Clive Palmer: no sequel
W&D is sure that the one thing that can be said about the movie Titanic is that there couldn't be a sequel.
Which brings W&D, in a route as circuitous as Clive Palmer's well upholstered waist-line, to the small amount of media given to someone running the microscope over Mr Palmer's financial affairs.
Why? Because Mr Palmer arranged for his now bust nickel company to pay some $6m to commence a project to build a replica of the ill-fated Titanic. W&D has trouble joining the dots on this transaction. Or indeed on many other transactions undertaken by Mr Palmer.
Artist's impression of Clive Palmer's financial position
Readers are knowledgeable enough to know that the company, and its then cash pile, belonged to Mr Palmer. And he can spend his money anyway he likes. Providing he is not taking so much cash out so as to deprive the company of the ability to meet all of its contractual and regulatory obligations. Which now appears to be the case, if the administrator's recommendations are to be believed.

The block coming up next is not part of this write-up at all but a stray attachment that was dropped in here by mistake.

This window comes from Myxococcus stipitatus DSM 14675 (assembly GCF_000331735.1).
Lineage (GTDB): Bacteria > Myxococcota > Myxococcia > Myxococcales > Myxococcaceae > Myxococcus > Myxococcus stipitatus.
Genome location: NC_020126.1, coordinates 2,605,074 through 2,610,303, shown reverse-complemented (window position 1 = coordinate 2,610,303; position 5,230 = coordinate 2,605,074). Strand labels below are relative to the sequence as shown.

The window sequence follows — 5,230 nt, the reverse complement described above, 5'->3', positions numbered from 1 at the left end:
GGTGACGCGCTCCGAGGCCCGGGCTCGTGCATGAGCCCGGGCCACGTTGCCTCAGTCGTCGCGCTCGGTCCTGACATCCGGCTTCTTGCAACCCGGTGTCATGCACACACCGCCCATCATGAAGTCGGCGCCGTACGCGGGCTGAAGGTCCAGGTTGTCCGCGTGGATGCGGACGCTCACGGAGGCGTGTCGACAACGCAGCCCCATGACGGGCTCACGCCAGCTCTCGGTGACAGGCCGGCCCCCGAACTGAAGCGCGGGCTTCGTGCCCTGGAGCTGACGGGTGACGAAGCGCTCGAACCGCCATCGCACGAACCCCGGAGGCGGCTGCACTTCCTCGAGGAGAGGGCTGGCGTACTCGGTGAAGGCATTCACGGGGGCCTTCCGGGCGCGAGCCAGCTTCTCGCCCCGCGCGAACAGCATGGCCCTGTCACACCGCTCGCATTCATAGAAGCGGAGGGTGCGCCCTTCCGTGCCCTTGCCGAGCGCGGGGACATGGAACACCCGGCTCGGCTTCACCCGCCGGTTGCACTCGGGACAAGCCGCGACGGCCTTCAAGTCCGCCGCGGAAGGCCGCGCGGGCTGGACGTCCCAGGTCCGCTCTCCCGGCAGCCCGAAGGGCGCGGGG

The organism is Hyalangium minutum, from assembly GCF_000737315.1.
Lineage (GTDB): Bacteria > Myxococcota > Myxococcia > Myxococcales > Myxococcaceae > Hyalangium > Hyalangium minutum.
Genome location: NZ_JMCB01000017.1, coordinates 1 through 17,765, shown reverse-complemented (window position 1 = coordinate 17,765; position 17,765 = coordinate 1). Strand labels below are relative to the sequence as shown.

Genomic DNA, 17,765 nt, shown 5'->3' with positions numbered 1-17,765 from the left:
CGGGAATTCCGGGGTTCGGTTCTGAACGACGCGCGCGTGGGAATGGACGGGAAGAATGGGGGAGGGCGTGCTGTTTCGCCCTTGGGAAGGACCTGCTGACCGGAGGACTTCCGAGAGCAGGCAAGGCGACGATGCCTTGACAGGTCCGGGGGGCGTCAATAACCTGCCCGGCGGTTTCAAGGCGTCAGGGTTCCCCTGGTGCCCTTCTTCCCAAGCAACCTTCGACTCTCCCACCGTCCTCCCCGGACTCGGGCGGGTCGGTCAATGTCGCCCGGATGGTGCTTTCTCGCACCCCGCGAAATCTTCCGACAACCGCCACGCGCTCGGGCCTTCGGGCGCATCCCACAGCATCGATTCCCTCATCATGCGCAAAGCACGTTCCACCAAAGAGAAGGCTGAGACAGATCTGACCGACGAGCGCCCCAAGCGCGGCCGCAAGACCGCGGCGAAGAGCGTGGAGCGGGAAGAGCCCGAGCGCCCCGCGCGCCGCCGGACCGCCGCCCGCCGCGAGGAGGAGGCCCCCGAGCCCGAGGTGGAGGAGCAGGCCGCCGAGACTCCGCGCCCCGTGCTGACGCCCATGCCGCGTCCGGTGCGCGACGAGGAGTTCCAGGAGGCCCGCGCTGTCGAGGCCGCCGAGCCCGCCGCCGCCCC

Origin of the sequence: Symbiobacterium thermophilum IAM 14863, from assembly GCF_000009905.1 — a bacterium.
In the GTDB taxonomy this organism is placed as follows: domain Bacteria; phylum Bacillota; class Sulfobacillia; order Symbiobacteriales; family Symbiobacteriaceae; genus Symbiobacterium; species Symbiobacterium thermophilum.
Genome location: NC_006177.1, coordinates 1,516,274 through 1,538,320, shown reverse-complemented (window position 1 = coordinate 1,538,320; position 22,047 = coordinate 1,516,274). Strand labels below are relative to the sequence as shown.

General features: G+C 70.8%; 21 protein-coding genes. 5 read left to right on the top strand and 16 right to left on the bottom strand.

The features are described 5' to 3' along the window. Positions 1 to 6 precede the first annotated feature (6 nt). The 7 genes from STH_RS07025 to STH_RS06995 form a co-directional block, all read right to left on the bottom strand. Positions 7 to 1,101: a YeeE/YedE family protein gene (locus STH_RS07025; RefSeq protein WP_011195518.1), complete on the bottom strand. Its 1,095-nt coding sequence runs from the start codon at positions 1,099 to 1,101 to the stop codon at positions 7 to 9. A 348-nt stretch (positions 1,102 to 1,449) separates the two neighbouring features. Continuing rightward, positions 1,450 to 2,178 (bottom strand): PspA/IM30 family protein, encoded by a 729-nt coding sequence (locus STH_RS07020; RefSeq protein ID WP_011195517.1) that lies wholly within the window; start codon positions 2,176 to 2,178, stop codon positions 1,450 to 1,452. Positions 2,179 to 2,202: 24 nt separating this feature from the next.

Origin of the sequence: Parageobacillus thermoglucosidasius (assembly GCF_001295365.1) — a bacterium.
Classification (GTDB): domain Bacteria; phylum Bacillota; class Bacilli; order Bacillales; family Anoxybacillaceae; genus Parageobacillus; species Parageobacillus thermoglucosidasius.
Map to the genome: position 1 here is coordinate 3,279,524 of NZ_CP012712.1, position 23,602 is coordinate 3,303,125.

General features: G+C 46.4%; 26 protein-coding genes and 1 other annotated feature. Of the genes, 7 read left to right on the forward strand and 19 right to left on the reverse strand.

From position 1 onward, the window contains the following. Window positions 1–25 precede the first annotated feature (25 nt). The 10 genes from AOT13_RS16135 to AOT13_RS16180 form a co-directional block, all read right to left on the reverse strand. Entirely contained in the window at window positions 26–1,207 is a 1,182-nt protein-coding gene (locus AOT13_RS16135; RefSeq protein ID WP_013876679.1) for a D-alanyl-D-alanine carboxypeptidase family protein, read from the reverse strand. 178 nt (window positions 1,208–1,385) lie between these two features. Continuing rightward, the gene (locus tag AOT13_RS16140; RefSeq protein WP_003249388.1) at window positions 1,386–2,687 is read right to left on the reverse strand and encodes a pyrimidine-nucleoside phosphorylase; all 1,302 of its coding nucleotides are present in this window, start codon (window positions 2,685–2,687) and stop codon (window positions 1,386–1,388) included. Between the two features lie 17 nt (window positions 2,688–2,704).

Mr Palmer could be spending a bit of cash on lawyers' fees over the next few years, because he will find that ASIC, the ATO and other important organisations hitherto unknown to Mr Palmer will not be fooled, as were the media, by his bluster.
But W&D's beef is not about these alleged sins. It's how the blend of his chutzpah and mysteriously sourced funds caused the election to the Federal Parliament of two single-digit-IQ sycophants (Lambie and Lazarus) and a Palmer employee (Wang).
Which turned the Senate into a bigger farce than usual. Which sort of matched the decision of voters in the Queensland electorate of Fairfax to choose him as their representative (by seven votes) in the last federal election.
W&D doubts whether the good folk of Fairfax will make the same mistake again. But, after all, we are talking of Queensland.